decision. This turnaround is surprising, for the
prime minister has repeatedly talked of there
being "enough space for both India  and China" to
grow. In an informal chat with newspaper editors
this week, he’s said to have talked of China’s
new assertion, its plan to keep India at a
“low-level equilibrium”. This sentiment finds its
echo in what foreign secretary Nirupama Rao (a
former ambassador to China) told Outlook, “We do
not deny the complexities inherent in the
Indo-China relationship, which is an important
one." Claiming India’s approach has been to
handle all outstanding issues through an "open
and frank" manner, Rao added in good measure,
“Every relationship has to be built by taking
each other’s sensitivities into account. It cannot be a one-way street.”

China-Pakistan military collaboration

But what exactly is China’s gameplan? The
Sino-sceptics have floated many theories on the
visa controversy. For one, they say the refusal
to grant visa was the decision of China’s
People’s Liberation Army, which is keen to host
generals from the eastern and not the western
sector of the disputed border. Why? Since India
is in possession of much of the disputed
territory in the east, unlike in the west, the
Chinese want to know the measures New Delhi has
taken there to stabilise the Indian side of the
border. But Jaswal is from the western sector of
the border, where much of the disputed sreas are
under China’s control. In denying visa to him,
China is saying it doesn’t want to talk about the
western sector. Second, through the visa
controversy, China wants to convey that Kashmir
remains disputed, reinsert the hyphen between
India and Pakistan that the US had taken out, and
entangle India in problems severe enough to
prevent it from playing a role beyond the region.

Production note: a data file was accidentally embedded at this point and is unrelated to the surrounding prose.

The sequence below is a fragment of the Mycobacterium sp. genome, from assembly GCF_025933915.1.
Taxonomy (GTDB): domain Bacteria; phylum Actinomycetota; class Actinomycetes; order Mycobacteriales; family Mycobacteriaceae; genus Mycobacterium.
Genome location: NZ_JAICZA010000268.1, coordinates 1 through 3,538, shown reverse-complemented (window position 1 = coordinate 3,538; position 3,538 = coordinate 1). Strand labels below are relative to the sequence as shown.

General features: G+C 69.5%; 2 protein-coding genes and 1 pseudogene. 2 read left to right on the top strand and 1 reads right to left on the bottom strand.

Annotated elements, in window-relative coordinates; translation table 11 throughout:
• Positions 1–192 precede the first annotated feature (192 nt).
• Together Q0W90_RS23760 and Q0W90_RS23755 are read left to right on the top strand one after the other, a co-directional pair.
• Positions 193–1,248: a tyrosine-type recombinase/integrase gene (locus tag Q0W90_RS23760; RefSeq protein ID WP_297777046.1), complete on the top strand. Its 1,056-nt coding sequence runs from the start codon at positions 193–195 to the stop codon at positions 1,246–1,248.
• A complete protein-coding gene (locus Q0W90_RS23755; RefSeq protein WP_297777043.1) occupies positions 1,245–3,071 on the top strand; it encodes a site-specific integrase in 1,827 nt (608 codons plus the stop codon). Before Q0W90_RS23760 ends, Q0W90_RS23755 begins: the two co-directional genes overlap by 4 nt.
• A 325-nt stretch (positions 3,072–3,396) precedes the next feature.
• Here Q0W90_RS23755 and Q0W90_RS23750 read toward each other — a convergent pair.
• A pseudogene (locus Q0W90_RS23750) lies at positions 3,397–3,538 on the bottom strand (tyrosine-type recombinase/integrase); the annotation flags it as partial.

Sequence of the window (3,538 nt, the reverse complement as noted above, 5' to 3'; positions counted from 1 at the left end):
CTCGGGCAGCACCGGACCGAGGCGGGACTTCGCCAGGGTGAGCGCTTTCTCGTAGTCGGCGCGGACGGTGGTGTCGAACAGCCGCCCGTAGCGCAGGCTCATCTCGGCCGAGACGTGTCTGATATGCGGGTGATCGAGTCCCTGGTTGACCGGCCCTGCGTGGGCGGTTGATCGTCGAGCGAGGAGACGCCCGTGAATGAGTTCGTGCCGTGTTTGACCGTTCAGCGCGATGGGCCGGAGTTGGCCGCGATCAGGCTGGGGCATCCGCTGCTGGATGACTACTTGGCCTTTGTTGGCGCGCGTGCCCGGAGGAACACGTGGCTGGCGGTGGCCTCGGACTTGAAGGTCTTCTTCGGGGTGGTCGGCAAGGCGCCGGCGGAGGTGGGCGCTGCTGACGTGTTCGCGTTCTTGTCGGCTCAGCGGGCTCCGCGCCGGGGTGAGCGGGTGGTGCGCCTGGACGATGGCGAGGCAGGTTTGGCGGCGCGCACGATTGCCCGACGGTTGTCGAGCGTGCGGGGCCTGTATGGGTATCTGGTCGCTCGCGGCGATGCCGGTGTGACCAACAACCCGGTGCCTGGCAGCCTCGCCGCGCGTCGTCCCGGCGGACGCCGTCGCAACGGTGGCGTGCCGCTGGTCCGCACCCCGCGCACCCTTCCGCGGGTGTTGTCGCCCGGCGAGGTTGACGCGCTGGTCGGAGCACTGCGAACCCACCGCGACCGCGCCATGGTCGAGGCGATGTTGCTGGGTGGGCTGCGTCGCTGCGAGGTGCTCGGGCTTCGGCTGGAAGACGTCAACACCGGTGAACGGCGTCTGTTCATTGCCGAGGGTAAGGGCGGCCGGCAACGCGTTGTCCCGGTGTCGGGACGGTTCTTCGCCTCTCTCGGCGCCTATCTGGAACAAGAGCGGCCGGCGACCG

However, Hu Shisheng, director of South Asia in
the Beijing-based Chinese Institute for
Contemporary International Relations (CICIR),
insists that China always considered the Kashmir
issue a dispute between India and Pakistan. China
claims it has been stapling visas to the
passports (instead of stamping them) of Indian
nationals from J&K for a few years now, but India
discovered this only last year and protested
vociferously. Explains Hu, “If China stamps the
visa directly on Indian passports, it will be
regarded by the international community that
China accepts that there is no Kashmir dispute,
which is not the truth. The reason behind the
Chinese practice is to not make the Kashmir issue more complicated."

It’s also said China refused a visa to the
general as an expression of displeasure with the
Indian leadership’s recent engagement with the
Dalai Lama. Interestingly, the Chinese decision
was conveyed to the Indians around July 23-24, a
week after Nirupama Rao met the Dalai Lama in
Dharamshala. Another section feels the pro-US
lobby in the Indian establishment stoked the visa
controversy, leaking the news about the Chinese
refusal to the media a month after it was
conveyed to New Delhi. Its reason: raise fears
about China’s intent and create a public opinion
favourable for defence minister A.K. Antony to
sign three pending agreements that would forge deeper Indo-US defence ties.

The visa controversy apart, the US factor does
determine Sino-India relations. Prof John Garver
of the Georgia Institute of Technology, Atlanta,
says China began to harden its position on India
because of New Delhi’s growing proximity with
Washington. In 2005, says Garver, Premier Wen
Jiabao entered into a strategic partnership with
India; he also brought a map of China to New
Delhi showing Sikkim as part of India and signed
an agreement on “the guiding principles and
political parameters” for resolving the festering
border dispute. But then, India and the US signed
a framework agreement on defence cooperation,
began talks on the nuclear deal and undertook
joint military and naval exercises. Says Garver,
"Beijing interpreted this as a rebuff to its
overtures to develop friendly relations.” It’s
around this time that China began to issue
stapled visas to Indian nationals in J&K, thus